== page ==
Sounds like music : ritual speech events among the Bribri Indians of Costa Rica

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Cervantes Gamboa, Laura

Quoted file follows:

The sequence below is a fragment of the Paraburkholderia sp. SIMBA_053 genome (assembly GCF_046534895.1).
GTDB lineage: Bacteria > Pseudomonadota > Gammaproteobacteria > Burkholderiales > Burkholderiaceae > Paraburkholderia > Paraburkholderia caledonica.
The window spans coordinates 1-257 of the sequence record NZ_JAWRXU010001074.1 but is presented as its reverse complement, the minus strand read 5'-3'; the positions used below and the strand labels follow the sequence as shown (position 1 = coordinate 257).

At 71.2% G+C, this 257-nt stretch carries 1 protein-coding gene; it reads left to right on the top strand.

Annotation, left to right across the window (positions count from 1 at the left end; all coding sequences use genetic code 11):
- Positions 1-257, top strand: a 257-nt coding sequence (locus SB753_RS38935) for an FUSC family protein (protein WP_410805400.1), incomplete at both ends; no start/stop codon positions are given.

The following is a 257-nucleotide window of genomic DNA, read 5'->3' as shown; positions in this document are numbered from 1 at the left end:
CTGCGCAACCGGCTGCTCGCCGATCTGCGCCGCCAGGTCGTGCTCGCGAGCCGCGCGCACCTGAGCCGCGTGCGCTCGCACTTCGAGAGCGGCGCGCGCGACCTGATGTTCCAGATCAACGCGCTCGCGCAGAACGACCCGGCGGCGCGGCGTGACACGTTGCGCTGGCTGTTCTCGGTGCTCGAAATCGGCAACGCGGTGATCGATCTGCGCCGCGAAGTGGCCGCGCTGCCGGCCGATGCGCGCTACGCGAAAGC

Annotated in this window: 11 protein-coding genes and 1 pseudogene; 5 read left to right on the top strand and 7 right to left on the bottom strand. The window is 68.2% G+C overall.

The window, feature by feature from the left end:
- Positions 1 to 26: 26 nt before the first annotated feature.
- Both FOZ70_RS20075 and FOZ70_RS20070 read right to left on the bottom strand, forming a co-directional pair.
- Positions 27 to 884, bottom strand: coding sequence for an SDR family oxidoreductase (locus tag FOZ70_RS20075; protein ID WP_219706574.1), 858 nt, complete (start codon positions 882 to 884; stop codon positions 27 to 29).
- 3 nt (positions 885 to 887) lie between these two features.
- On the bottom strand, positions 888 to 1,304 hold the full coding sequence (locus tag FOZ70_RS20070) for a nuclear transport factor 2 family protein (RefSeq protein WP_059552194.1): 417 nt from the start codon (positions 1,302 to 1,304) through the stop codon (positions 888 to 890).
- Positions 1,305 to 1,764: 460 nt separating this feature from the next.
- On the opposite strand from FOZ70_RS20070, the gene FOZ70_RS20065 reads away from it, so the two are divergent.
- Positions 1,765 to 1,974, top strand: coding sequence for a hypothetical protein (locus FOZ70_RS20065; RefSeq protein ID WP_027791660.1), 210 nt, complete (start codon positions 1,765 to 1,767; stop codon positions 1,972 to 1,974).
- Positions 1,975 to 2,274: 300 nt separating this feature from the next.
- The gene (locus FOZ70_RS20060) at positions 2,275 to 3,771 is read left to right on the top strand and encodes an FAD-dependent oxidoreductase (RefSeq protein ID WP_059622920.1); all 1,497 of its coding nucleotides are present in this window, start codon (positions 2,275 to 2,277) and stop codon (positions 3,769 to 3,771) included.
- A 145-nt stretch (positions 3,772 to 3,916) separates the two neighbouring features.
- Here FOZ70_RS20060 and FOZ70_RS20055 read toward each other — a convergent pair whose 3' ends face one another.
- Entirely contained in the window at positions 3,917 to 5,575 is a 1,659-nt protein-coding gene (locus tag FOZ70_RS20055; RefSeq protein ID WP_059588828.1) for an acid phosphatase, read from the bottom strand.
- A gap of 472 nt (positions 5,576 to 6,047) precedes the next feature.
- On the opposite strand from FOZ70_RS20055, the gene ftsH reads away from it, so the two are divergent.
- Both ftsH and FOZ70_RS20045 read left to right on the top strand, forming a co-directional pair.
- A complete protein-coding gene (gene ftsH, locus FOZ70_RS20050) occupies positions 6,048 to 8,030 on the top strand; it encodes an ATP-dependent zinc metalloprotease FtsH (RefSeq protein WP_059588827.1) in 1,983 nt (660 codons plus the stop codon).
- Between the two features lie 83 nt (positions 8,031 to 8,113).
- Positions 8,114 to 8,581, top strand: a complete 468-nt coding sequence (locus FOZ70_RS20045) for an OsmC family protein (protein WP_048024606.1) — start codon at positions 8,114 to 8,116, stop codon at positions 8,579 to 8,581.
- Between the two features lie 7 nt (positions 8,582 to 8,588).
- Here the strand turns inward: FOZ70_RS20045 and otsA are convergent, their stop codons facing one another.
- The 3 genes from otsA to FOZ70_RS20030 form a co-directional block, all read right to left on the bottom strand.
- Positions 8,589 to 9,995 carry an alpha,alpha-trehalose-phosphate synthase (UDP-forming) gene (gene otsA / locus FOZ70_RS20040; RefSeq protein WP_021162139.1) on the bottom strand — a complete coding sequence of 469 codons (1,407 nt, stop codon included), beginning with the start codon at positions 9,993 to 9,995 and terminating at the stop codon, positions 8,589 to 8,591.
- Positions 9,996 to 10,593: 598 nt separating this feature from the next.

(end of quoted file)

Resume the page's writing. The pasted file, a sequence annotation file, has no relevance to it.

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This dissertation research is based on an ethnographic study of the ritual language of the Bribri Indians of Costa Rica. Bribri ritual language is always chanted. Although it sounds like music, as suggested in the title of the dissertation, it is not music from the Bribri orthodox point of view; instead, it is said to be the language of the spirit beings. Bribri ritual language is neither a special style of everyday language nor an archaic language, but rather a special code characterized by series of stanza frames which are repeated, every time with different words from a special vocabulary which have to be placed in a fixed position within the stanza frames. Bribri ritual language is unintelligible to noninitiates. The dissertation documents for the first time the scope of events in which Bribri ritual language is and was used, and analyzes its structural linguistic and musical features. The study emphasizes the confluence of language and music in Bribri verbal art and focuses on actual performances of the two types of ritual speech event most practiced today: curing rites and mythical narratives. Aspects of the classification of Bribri verbal art are discussed. Bribri ritual language is used to establish communication between the human world and the spirit world, to quote some utterances of spirit beings in narratives, and when its special vocabulary is used for poetical and erudite purposes in conversation and in women's songs, which are composed in the everyday language. The types of performances and associated structural features of Bribri ritual language range within a continuum from isolated ritual words inserted into the everyday discourse and songs to shamanic rites chants, which are based on long fixed texts adhering more closely to the ritual language discourse form.




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